We had this battle over our son until my wife put her foot down with her mother. I was standing right beside her in support. Her mother never did agree with us but my son is now almost 40. He is well adjusted, reasonably successful in his career, happily married and has a absolutely wonderful daughter; luckily with no signs of ADHD. In other words, it is well worth the battle.

Good luck and keep on battling. Your job is to the advocate for your child. If you don't do it, who will?

Dizfriz

As an add on, I have had a lot of contact with DHS over the years and the best way I have found to handle the threat of a report is to hand the person the phone number and ask if they want you to dial. Usually takes the wind out of their sails since they usually just want use the threat to get you do do what they want.

Might be something to think on.

Lady Lark
12-13-09, 07:41 PM
There's always the option of just not telling your MiL what you're doing. It's not the best, cause it's not great to lie to family, but to varying degrees I have just stopped talking about Steven's diagnosis and treatment with some family. It's less friction, and since they don't ask, I don't disclose.

MGDAD
12-14-09, 02:34 PM
As others have said, it is very common for others to get upset over the thought of medicating children. ALL meds have potential side-effect, but not everyone experiences side-effects.

Sounds like the doctor made a good choice for the medication for your child. Must be an experienced doctor too, because usually they always try a stimulant first. Although, I personally think that stimulants are not a good choice for someone under 6.

Just focus on the benefits for your child, and the logical reasons that you used to decided to medicate him. Dont bother trying to convince your MIL.

JennyH
12-14-09, 08:53 PM
My son (3.5yo) has also been diagnosed with ADHD and put on Clonidine. He started off at 1/2 .1mg at bedtime, then went up to .1mg at bedtime, then 1/2 .1mg at morning and .1mg at bed and now is at a full .1mg in the AM and .1mg at bedtime. The improvement in his behavior is AMAZING! Seriously amazing.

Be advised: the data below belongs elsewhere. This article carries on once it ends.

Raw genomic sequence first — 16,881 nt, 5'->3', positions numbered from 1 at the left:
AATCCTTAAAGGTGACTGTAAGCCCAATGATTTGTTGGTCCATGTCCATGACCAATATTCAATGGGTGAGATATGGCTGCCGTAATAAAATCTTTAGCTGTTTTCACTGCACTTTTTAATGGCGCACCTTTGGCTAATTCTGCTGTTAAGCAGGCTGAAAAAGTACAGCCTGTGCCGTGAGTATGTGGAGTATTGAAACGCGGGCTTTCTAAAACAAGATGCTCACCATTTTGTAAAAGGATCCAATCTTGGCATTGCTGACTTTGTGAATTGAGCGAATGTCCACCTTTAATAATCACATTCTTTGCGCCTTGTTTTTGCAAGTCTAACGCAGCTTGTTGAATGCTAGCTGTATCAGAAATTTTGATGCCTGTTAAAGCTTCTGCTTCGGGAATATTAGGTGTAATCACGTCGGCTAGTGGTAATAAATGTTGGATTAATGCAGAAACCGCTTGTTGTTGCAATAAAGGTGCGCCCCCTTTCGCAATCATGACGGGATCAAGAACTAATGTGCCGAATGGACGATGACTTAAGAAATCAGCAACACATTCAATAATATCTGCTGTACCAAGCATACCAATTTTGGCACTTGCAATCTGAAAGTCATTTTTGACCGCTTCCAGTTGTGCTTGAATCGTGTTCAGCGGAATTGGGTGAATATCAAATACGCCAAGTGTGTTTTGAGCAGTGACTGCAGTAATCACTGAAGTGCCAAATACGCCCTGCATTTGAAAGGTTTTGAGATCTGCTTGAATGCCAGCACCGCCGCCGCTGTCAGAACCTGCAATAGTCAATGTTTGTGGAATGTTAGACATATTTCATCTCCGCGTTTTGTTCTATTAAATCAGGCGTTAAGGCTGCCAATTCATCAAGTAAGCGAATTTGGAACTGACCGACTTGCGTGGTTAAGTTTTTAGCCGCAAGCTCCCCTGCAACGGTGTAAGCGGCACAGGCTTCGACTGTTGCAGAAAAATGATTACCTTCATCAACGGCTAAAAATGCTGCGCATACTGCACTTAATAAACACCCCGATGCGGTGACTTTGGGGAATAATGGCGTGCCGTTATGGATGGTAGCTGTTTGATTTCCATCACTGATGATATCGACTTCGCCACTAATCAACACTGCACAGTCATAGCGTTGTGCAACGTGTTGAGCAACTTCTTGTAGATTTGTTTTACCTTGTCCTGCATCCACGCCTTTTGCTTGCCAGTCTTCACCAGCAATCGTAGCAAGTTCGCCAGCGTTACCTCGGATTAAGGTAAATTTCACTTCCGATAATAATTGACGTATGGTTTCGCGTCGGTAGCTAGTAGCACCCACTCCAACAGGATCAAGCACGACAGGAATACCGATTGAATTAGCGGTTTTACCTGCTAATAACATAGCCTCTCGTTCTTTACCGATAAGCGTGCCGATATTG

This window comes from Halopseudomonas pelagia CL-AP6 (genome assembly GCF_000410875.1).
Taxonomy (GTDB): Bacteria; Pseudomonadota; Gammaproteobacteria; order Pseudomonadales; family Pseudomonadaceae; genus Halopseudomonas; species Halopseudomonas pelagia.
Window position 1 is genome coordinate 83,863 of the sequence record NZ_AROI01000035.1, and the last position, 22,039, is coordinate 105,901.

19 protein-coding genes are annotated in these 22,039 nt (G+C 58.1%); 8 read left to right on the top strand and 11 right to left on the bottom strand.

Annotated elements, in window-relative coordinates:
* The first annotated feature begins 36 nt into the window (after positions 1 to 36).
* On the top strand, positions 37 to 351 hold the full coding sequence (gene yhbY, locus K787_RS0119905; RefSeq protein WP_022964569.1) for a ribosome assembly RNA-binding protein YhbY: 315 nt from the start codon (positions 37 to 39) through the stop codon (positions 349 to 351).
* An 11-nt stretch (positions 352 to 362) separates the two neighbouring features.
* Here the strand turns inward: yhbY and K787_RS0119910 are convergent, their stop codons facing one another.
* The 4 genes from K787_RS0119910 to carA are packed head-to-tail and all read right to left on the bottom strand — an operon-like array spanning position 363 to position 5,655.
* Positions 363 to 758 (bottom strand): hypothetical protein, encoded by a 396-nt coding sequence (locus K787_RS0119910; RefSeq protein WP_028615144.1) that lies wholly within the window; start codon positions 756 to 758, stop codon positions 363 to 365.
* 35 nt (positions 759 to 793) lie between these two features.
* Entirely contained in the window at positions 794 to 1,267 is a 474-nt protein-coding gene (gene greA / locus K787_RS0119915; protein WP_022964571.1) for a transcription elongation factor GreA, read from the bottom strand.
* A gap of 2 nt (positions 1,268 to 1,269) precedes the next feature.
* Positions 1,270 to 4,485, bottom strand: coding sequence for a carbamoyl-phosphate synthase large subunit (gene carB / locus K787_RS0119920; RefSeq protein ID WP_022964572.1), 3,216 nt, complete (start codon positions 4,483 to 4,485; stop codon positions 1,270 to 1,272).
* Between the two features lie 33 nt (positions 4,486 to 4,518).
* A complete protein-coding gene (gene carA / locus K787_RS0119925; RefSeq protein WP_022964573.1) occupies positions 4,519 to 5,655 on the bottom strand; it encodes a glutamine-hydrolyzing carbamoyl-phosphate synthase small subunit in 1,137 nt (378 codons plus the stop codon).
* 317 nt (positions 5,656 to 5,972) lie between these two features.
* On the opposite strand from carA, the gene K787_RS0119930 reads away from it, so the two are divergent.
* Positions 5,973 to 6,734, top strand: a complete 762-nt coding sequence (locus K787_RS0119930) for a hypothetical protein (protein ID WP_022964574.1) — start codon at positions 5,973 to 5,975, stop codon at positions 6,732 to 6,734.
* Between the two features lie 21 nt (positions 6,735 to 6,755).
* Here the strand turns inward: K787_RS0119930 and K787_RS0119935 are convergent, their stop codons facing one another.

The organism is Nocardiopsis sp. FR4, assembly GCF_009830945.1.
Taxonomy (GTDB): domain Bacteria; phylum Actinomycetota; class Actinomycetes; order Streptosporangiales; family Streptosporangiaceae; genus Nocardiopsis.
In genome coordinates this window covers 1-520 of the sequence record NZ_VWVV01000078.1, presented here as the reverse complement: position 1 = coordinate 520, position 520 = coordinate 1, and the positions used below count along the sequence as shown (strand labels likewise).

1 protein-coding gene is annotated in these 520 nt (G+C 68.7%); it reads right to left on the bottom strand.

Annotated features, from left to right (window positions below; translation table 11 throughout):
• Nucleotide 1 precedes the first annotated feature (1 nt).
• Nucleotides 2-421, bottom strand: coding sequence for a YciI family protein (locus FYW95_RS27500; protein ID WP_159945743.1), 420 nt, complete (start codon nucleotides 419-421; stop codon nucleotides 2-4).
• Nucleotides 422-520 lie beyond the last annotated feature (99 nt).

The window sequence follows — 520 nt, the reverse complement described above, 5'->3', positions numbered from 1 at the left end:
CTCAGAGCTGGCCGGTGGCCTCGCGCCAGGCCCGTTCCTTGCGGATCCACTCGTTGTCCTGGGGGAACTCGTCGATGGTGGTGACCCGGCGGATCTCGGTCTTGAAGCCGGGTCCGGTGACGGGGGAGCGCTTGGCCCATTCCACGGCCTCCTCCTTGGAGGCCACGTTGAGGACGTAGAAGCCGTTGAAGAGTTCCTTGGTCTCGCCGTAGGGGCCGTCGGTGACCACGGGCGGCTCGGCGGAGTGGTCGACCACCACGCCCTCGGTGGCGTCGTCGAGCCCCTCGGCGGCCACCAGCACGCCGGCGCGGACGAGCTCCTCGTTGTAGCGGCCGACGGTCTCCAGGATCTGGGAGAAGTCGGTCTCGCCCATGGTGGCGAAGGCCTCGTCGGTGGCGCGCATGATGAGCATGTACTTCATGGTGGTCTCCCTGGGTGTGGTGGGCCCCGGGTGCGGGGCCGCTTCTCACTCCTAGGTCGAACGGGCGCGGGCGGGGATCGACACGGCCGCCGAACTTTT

I am a professional librarian and I did all my research (avoiding sites like Wikipedia, not academically sound IMVHO) and was fully prepared for the medical discussion with my child's behavioral pedi. She wanted to put him on Ritalin. I am not in favor of stimulants for my son at the age of 3.5, so after a lengthy conversation, she agreed that Clonidine was the best choice for our family.

I don't have in-laws to contend with (hugs to you) but the comments I've gotten from MY own family (mainly my sister and BIL) have been negative (to say the least). I just gently remind them that this is MY family, and my son is one piece of the puzzle. If his piece is causing the other pieces to not fit properly, then we need to find a way to make it work. They haven't seen him since Thanksgiving, at which time he tried to bite them and did manage to scratch my niece (she's 7) and I think they'll change their tune when they see him at Christmas. He's gone from a crazy, out of control little boy, to one who thinks about his actions, the consequences of his actions, and will actually sit and listen for more than 2 seconds.

Hugs mama. It's tough.

Vickie
12-15-09, 03:10 PM
I think the MIL may have seen the news about the young child who died of a clonidine, valproic acid (Depakote), dextromethorphan, and chlorpheniramine overdose with the mom giving the child more clonidine than prescribed: http://www.boston.com/news/local/articles/2007/02/06/hull_parents_arrested_in_girls_poisoning_death/ (http://informationliberation.com/?id=21100) What happened in this tragedy, was not in any way normal treatment, and there were indicators that the child was getting too much med but the mom kept giving more and more med (with a pretty powerful combination of meds) to get the child to sleep. Your MIL probably just freaked because she does not know the difference between therapeutic medication management with good parent and doc oversight and the awful consequences of the medication mismanagement and poisoning that was reported in the press and then used by those who do not like psychiatry to paint the whole industry in a negative light.

You and the doc are closely monitoring your daughter, you have been educating yourself on the treatment and your daughter is getting good results with no side effects.

My doc had my youngest on guanfacine (same med class as clonidine) for sleep and to augment her stimulant with good results. The doc made sure to go over what to watch for (good and bad) and I did additional research to get familiar with the studies where the med was used.